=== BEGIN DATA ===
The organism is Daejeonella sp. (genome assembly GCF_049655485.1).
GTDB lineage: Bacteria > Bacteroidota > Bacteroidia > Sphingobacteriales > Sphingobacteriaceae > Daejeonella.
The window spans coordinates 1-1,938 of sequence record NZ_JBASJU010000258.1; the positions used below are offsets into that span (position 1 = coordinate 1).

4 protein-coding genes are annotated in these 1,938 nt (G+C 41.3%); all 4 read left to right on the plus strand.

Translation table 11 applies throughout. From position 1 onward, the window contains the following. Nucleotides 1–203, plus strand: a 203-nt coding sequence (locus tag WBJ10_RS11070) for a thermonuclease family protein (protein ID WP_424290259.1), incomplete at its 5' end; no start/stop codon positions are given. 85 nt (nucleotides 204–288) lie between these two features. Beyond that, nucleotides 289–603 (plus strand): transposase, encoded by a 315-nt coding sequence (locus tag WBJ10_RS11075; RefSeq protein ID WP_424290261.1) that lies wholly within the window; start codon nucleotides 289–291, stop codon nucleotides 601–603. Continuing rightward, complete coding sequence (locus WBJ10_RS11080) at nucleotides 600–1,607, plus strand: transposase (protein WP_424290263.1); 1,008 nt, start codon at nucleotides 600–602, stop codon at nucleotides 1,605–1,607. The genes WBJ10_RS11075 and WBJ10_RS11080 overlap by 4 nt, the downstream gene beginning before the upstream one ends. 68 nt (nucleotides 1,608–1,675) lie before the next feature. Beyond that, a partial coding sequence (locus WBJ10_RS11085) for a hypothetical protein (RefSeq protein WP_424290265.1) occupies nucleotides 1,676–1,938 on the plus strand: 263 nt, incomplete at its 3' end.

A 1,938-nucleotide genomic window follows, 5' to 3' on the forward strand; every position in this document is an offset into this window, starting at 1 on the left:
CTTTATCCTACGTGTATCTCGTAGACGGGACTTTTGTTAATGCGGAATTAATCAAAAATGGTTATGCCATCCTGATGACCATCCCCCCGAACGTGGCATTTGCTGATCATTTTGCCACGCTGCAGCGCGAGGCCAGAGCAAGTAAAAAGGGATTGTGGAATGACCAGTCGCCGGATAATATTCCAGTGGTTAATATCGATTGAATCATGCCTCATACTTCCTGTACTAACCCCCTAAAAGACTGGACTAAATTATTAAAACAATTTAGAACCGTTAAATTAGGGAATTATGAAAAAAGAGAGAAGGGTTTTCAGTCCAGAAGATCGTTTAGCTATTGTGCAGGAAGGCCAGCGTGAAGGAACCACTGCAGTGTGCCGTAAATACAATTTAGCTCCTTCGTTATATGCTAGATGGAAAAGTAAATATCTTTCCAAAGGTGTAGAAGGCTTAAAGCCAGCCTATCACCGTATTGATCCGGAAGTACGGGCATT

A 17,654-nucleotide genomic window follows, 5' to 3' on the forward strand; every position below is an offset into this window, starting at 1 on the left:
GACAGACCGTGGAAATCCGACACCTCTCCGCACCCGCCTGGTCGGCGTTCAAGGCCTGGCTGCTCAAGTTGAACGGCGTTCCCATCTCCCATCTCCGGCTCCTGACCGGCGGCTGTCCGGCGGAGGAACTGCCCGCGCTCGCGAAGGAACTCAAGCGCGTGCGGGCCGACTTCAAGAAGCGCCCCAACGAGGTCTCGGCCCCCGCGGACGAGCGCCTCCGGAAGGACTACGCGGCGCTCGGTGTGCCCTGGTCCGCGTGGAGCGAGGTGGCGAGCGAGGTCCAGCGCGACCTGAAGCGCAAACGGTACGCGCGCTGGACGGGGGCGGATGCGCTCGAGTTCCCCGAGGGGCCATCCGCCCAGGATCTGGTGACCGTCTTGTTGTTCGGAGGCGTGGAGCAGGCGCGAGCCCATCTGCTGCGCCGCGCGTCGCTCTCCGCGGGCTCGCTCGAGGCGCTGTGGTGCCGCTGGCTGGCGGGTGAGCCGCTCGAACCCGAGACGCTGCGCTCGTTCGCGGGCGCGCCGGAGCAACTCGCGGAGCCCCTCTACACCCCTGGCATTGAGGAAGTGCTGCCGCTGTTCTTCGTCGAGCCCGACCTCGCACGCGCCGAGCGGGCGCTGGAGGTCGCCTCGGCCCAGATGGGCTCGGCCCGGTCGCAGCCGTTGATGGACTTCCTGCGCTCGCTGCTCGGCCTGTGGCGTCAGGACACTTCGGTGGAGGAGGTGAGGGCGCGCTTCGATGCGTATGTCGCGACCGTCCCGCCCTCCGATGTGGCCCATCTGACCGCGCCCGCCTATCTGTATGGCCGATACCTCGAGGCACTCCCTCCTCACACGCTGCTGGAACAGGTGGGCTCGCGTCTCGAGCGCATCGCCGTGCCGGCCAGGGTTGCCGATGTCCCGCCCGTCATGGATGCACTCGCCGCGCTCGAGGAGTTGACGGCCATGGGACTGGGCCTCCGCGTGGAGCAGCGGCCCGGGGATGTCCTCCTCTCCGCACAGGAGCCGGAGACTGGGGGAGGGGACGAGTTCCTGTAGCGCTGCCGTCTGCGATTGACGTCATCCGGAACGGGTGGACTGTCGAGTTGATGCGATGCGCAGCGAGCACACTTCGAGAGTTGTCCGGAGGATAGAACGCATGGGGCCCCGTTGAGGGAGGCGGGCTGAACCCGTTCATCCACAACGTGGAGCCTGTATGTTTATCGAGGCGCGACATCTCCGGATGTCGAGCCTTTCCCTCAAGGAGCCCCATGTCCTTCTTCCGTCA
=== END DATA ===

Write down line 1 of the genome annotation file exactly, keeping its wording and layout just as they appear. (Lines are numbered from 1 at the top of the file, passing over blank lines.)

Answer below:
The organism is Daejeonella sp. (genome assembly GCF_049655485.1).